Peston: Will euro QE work?

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On Thursday we get the what and how much of eurozone quantitative easing.

Among investors and the media, I've rarely encountered quite so much fevered expectation about a policy that is very unlikely to do more than provide additional painkillers to an economy that needs rather more radical structural treatment (see my post of 14 January).

So it might be worth thinking about what QE is supposed to do that could be useful.

Well, as Ben Bernanke, the former chairman of the US central bank the Federal Reserve said (and I paraphrase), there isn't a great deal of compelling economic theory around QE, but it seems to work (a bit) in practice.

So what does it do?

Well when a central bank buys government bonds, it should push up the price of those bonds, which in turn would implicitly reduce the interest rate that the relevant government pays to borrow (the interest rate or yield on the bond falls as the bond price rises).

Now since the debt of other borrowers in an economy, such as households and businesses, is priced with reference to the price paid by the government, there is hoped to be - and seems to be - a cut in the borrowing costs for the private sector too.

And what's more, if the cash paid for these government bonds to investors and banks is then lent or invested in private sector debt, there should also be a bit more credit available to the private sector.

Anyway that is what is supposed to happen. And in practice it did seem to happen in the UK and US, certainly in the early days of QE in 2009 - when there was a good deal of stress in financial markets, and investors were impressed to see central banks with their bottomless purses wading in.

So will QE work in the eurozone - and how would we know if it had?

Well there is the short term and the long term.

It will take some time, weeks or even months to assess whether there has been any impact on the flow of credit or interest rates paid by the private sector.

But if there were big market movements on the day - in the price of bonds, shares and the euro - that would tell us something, especially since the market has been briefed to expect QE in some form or other.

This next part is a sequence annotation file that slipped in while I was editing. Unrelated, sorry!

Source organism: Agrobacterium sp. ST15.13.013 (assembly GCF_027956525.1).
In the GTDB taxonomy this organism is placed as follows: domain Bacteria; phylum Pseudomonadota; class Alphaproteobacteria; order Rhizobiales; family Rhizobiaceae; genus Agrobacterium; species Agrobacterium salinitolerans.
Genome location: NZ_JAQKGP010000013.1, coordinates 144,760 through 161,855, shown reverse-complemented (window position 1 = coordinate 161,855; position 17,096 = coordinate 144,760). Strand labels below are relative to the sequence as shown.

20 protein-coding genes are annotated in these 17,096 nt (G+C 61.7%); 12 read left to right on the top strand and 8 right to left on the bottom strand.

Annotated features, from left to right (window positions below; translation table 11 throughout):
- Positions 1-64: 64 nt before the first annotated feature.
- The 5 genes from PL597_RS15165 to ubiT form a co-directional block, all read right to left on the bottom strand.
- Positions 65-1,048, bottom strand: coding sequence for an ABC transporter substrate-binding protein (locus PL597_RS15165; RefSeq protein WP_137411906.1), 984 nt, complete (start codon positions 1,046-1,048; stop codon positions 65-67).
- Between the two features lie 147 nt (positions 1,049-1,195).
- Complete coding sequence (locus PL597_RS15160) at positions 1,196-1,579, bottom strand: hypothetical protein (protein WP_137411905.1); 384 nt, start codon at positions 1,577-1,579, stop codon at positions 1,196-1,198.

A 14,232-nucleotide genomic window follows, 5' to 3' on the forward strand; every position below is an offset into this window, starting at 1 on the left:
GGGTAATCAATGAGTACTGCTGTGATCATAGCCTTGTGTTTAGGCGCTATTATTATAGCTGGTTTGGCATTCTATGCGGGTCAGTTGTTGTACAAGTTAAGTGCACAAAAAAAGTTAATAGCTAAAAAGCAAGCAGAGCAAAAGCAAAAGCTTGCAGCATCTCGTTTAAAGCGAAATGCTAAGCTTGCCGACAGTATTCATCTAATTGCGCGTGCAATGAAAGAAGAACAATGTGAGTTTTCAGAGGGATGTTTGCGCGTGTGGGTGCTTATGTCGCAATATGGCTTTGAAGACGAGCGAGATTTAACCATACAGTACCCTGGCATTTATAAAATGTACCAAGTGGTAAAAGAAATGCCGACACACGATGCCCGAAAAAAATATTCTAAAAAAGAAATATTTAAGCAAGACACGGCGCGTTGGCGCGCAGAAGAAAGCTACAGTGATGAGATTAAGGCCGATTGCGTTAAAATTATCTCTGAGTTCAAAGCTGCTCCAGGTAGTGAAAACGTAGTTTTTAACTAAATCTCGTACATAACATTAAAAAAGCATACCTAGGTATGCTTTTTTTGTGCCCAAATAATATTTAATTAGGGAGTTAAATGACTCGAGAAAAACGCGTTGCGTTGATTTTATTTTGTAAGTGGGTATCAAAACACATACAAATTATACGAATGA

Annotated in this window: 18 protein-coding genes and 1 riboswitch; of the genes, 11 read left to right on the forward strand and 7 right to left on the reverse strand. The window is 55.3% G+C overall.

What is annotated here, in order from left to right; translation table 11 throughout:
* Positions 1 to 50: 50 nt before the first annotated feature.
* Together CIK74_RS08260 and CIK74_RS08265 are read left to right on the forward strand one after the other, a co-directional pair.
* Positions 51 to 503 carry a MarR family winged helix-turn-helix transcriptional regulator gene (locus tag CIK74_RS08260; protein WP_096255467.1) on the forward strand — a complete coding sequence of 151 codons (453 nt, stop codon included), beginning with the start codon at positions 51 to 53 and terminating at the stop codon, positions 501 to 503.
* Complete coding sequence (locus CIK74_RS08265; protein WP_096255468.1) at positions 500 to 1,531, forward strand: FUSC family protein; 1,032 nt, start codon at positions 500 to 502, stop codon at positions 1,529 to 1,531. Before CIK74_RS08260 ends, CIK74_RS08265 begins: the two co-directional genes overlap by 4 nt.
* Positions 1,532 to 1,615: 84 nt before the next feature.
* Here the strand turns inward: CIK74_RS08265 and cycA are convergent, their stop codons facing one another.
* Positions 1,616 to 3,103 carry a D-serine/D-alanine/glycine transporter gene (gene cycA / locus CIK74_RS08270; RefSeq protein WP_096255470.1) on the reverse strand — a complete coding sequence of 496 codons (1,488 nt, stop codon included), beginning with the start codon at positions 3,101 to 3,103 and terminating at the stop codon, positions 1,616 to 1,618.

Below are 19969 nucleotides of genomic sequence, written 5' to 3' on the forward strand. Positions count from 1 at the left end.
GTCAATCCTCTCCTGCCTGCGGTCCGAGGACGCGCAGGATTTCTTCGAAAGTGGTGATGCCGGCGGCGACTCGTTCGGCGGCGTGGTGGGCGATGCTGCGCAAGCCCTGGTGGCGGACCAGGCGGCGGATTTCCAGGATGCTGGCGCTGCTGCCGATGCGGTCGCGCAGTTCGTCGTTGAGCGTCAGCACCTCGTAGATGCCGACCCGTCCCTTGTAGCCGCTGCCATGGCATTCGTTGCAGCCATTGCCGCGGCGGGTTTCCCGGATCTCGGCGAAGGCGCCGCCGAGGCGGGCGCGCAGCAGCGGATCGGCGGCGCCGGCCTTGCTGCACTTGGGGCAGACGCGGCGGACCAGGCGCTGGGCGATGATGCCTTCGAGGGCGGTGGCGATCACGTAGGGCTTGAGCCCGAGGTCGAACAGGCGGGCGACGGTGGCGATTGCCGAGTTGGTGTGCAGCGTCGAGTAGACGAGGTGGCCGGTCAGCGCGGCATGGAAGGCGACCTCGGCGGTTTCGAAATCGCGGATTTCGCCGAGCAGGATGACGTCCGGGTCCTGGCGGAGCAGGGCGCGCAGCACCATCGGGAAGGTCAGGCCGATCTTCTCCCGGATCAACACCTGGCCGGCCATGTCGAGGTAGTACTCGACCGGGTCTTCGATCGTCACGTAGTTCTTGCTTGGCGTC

So if bond and share prices rise very significantly, that would probably mean that the announced form of QE is bigger and more ambitious than expected - and vice versa if they fall.

As for the euro, if it were to fall that would mean one of two contradictory things - it could mean that investors expect QE to work by cutting the cost of money in the eurozone, or it could mean QE is a damp squib such that foreigners don't want to own euro assets.

Now this is where it all gets a bit surreal and complicated. So buckle up.

For the eurozone the symbolism of QE is almost more important than the actual exercise of it.

What do I mean?

Well the Germans have been arguing for years that QE is illegal in the eurozone, because it is too close for comfort to prohibited direct financing by the central bank of governments, rather than being a tool of monetary policy to manage interest rates.

The Germans can however be outvoted on the ECB governing council.

Even so, when QE is announced on Thursday, if it turned out that the two German members of council, Sabine Lautenschläger and Jens Weidmann, had voted for it, the markets would be euphoric - because that would imply that the ECB would perhaps be able to operate in future with fewer German-imposed restraints.

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Image caption German ECB representatives Jens Weidman and Sabine Lautenschlager

German assent to quantitative easing would almost certainly see bond and share prices rising sharply.

But other things could go wrong for Mario Draghi, the ECB's president.

If the maximum size of ECB bond purchases were to be significantly less than the 500bn euros expected, that would not please investors.

Most important of all perhaps, if the purchase of government bonds is not by the ECB itself but by the national central banks that collectively stand behind the ECB, that would be a great disappointment to markets - even though there have been plenty of leaks to the effect that such "nationalisation" of bond purchases is likely to be what happens.

Why would purchases of Italian bonds by - for example - the Banca d'Italia be deemed as inferior to purchases of Italian bonds by the ECB?

Well it would be seen to be an unravelling of the eurozone principle that monetary policy is a shared federal responsibility, not a national one.

The point is that - according to economic theory - monetary union can only really work in the long term if its risks and rewards are shared federal risks and rewards, not national ones.

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So if it emerges that Draghi was only able to secure agreement for QE by devolving its operation to the national central banks, in an attempt to reassure German taxpayers that they are not in any way taking financial risks to support governments other than their own, then many would see that as highly retrograde - a de facto unravelling of monetary union.

As it happens, it would also be a fairly pointless and futile gesture to German taxpayers, in the sense that if the worst happened - which is that it looked as though a country like Italy would default on its debts - Germany could never be insulated from the huge losses, even if the Italian bonds were owned by the Italian central bank rather than the European Central Bank.

In the case where an Italy or a Spain or (more topically) a Greece were about to renege on what it owed, Germany would either have to stand by when the country left the euro (which would produce eye-watering costs for other eurozone members) or bail that country out.

Or to put it another way, Germany is in an "all for one, one for all" monetary union, even if at times it would like to pretend not to be.